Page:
Duke researchers at the forefront of the field of immunotherapy are working toward applying a modified poliovirus to treat prostate and eventually breast cancer.
Investigators at the Duke University Medical Center are using a modified form of polio to teach the body’s immune system to find and destroy cancerous tissue that it normally cannot. Earlier this year, this form of immunotherapy saw measured success in early clinical trials of patients with aggressive glioblastomas—a deadly brain tumor—sending the cancer of certain patients into remission. Dr. Daniel George, medical oncologist and one of the principal investigators, said he hopes the treatment will prove as effective for prostate and breast cancer, two of the most common cancers.
“Duke has been a fantastic environment for this kind of team science with immunotherapy,” George said. “It really makes it possible to take an exciting finding in brain tumors and bring it into a number of other settings like prostate cancer.”
Dr. Matthias Gromeier, associate professor of neurosurgery at Duke, was the first to propose using poliovirus to destroy malignant tumors. Although cancer is skilled at evading the notice of the immune system, the poliovirus helps alert the body’s defenses to the presence of malignancies. Gromeier was able to engineer a harmless version of the virus that could enter tumor cells. By targeting tumor cells in sites where the cancer has metastasized, the modified virus initiates an inflammatory response from the immune system, allowing it to recognize the tumor as dangerous and potentially attack tumors present elsewhere in the body.
“We are causing an immune response that is what we call ‘systemic’ or ‘whole-body’ from a localized treatment,” George said. “It doesn’t stop the process of metastasis, but it might reverse one of the critical steps necessary for tumors to spread.”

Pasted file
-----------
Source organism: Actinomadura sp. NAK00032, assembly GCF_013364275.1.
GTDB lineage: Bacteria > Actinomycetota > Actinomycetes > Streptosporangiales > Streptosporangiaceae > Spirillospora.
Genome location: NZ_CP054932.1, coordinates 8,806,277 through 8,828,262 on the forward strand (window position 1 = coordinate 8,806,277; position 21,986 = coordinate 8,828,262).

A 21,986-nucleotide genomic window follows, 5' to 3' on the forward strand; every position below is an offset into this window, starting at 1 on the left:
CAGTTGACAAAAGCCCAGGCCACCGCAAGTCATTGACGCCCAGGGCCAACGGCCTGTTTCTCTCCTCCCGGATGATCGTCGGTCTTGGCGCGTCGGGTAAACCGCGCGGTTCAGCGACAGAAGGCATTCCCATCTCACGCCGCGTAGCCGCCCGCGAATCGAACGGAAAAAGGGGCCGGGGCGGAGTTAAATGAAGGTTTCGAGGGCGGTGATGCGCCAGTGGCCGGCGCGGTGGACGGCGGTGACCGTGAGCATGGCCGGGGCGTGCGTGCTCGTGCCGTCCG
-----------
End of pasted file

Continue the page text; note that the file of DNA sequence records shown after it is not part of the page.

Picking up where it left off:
George and co-investigator Smita Nair, associate professor of surgery and pathology, said they hope that this new form of immunotherapy will eventually prove effective on most, if not all forms of cancer, but warned that years of research and trials will be necessary. For optimal accuracy, they are testing the virus one cancer at a time, focusing on more advanced metastatic cancers. Traditional forms of treatment—surgery, radiation and chemotherapy—currently cannot “cure” patients at such advanced stages, George explained, but the re-engineered virus could offer a chance of survival to even these cases.
One focus of current research is whether or not the treatment will prove effective when used on tumors in areas outside the central nervous system.
Polio in its natural form is a disease of the CNS—this does not mean, however, that the re-engineered poliovirus is only capable of acting on brain cancer. Nair confirmed that lab tests showed the virus to be effective on various kinds of tumors, and it should theoretically be capable of infiltrating any cell with a CD155 receptor, a protein that most tumor cells have.
In fact, this form of immunotherapy could prove more effective for cancers outside the CNS, George said. For example, the prostrate glands, unlike the brain, can easily be accessed with a needle. This ease of access could give doctors the option of re-treating the patient if necessary.
Although the prostate cancer research is still in a pre-clinical stage, George said he and his colleagues are very close to being able to present their data to the Food and Drug Administration, which would allow them to move into the first of several phases of clinical trials.
“From developing this as a research approach in clinical trials to something that would actually be commercially available is a long process,” George said. “But we think we’re very close—hopefully within a year or so of bringing it into patients with prostate cancer in clinical trials.”
Correction: The article was modified to include Smita Nair's title, which was missing in a previous version. The Chronicle regrets the error.
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